But an ethical framework CAN claim universality in a way that an ethics cannot, because it defines an approach to weighing a variety of factors that may be different from place to place, and that may change over time, but in a way that nevertheless allows people to make ethical judgments that work here and now. Where differences of opinion create issues for ethics, they are a valuable source of information for frameworks, which aim to balance and negotiate differences in order to arrive at the best possible outcome.

 

Laying my cards in the table (as if they weren’t on the table already), I am incredibly fond of the framework approach. Ethical frameworks are good things, and we should definitely strive to create an ethical frameworks for AI in education. We have already seen several attempts, and these have played an important role in getting the conversation started, but I see the language of ‘ethical framework’ being used with a lack of precision. The result has been some helpful, but rather ungrounded and unsystematic sets of claims pertaining to how data should be used in certain situations. These are not frameworks. Nor are they ethics. They are merely opinions. These efforts have been great for promoting public dialogue, but we need something more if we are going to make a difference.

Only by being absolutely clear from the outset about what an ethical framework is, and what it is meant to do, can we begin to make a significant and coordinated impact on law, public policy, data standards, and industry practices.

How ed tech marketers are bad for higher education

A lot of ed tech marketers are really bad. They are probably not bad at their ‘jobs’ — they may or may not be bad at generating leads, creating well-designed sales material, creating brand visibility. But they are bad for higher education and student success.

Bad ed tech marketers are noisy. They use the same message as the ‘competition.’ They hollow out language through the use and abuse of buzz words. They praise product features as if they were innovative when everyone else is selling products that are basically the same. They take credit for the success of ‘mutant’ customers who — because they have the right people and processes in place — would have been successful regardless of their technology investments. Bad marketers make purchasing decisions complex, and they obscure the fact that no product is a magic bullet. They pretend that their tool will catalyze and align the people and processes necessary to make an impact. Bad marketers encourage institutions to think about product first, and to defer important conversations about institutional goals, priorities, values, governance, and process. Bad marketers are bad for institutions of higher education. Bad marketers are bad for students.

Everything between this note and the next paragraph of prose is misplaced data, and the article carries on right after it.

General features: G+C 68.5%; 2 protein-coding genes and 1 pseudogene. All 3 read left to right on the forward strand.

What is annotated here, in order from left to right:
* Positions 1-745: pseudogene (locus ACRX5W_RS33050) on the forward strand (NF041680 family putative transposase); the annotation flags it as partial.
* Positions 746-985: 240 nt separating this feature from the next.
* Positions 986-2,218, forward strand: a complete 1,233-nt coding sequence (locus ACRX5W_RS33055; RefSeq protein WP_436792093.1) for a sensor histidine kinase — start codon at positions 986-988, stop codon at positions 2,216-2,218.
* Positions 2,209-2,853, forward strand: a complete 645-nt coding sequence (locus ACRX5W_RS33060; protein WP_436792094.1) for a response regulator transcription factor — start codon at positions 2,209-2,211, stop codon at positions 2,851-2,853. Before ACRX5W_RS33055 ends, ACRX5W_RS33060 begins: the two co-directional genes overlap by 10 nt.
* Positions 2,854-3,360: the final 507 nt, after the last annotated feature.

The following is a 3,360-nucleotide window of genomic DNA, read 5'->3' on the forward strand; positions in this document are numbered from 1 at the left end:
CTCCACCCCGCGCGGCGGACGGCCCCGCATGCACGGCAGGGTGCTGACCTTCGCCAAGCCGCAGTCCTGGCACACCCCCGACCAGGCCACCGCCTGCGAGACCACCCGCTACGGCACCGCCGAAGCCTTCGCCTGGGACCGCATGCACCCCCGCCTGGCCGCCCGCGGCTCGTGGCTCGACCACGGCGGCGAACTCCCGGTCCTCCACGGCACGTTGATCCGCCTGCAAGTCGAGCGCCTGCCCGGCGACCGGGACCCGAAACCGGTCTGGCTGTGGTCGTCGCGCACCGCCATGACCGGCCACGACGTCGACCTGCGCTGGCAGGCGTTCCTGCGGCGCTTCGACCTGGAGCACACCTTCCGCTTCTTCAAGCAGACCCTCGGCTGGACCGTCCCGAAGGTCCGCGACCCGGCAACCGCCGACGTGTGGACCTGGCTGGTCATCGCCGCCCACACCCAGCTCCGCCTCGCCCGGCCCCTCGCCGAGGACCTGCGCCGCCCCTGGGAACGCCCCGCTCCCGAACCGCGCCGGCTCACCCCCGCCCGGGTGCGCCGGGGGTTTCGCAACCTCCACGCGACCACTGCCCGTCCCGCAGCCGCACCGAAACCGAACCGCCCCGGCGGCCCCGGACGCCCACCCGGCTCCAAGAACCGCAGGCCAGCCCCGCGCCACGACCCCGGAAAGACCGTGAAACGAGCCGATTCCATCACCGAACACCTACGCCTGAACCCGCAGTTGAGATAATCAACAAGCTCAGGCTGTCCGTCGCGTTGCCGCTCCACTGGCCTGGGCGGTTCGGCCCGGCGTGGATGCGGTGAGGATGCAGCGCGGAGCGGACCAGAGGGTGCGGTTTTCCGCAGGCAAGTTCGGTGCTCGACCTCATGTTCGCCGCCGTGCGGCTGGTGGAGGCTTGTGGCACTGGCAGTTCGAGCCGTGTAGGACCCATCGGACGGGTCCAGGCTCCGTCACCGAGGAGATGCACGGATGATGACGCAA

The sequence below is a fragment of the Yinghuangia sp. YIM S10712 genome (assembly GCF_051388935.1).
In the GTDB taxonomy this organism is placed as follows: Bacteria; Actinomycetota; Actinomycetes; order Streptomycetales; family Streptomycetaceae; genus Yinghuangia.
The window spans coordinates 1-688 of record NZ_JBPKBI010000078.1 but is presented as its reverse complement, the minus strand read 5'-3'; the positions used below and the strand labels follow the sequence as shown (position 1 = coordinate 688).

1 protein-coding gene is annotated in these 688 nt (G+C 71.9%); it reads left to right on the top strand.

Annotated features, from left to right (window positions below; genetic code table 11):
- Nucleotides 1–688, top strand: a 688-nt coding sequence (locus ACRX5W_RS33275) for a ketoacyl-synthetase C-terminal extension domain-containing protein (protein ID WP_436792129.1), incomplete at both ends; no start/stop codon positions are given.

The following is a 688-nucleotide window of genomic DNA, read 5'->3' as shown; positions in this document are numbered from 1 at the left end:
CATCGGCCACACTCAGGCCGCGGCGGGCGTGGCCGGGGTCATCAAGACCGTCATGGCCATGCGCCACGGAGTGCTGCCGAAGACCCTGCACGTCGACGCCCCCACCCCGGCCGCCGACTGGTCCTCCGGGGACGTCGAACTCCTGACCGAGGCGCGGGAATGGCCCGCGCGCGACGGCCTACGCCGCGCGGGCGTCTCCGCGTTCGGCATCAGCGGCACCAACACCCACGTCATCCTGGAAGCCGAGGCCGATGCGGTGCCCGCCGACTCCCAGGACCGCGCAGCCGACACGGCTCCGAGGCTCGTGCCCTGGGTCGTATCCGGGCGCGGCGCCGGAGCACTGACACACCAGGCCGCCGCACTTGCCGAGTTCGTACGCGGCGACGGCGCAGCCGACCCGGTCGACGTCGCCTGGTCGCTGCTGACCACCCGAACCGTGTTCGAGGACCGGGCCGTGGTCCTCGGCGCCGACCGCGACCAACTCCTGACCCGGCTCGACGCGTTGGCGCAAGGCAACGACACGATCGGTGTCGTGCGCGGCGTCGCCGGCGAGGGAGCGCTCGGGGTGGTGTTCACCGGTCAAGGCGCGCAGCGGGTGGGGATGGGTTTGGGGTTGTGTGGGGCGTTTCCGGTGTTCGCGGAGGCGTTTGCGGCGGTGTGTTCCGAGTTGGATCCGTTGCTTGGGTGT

Good marketing in educational technology is about telling stories worth spreading. A familiar mantra. But what is a story worth spreading? It is a story that is honest, and told with the desire to make higher education better. It is NOT about selling product. I strongly ascribe to the stoic view that if you do the right thing, rewards will naturally follow. If you focus on short-term rewards, you will not be successful, especially not in the long run.

Here are three characteristics of educational technology stories worth telling:

  1. Giving credit where credit is due – it is wrong for an educational technology company (or funder, or association, or government) to take credit for the success of an institution. Case studies should always be created with a view to accurately documenting the steps taken by an institution to see results. This story might feature a particular product as a necessary condition of success, but it should also highlight those high impact practices that could be replicated, adapted, and scaled in other contexts regardless of the technology used. It is the task of the marketer to make higher education better by acting as a servant in promoting the people and institutions that are making a real impact.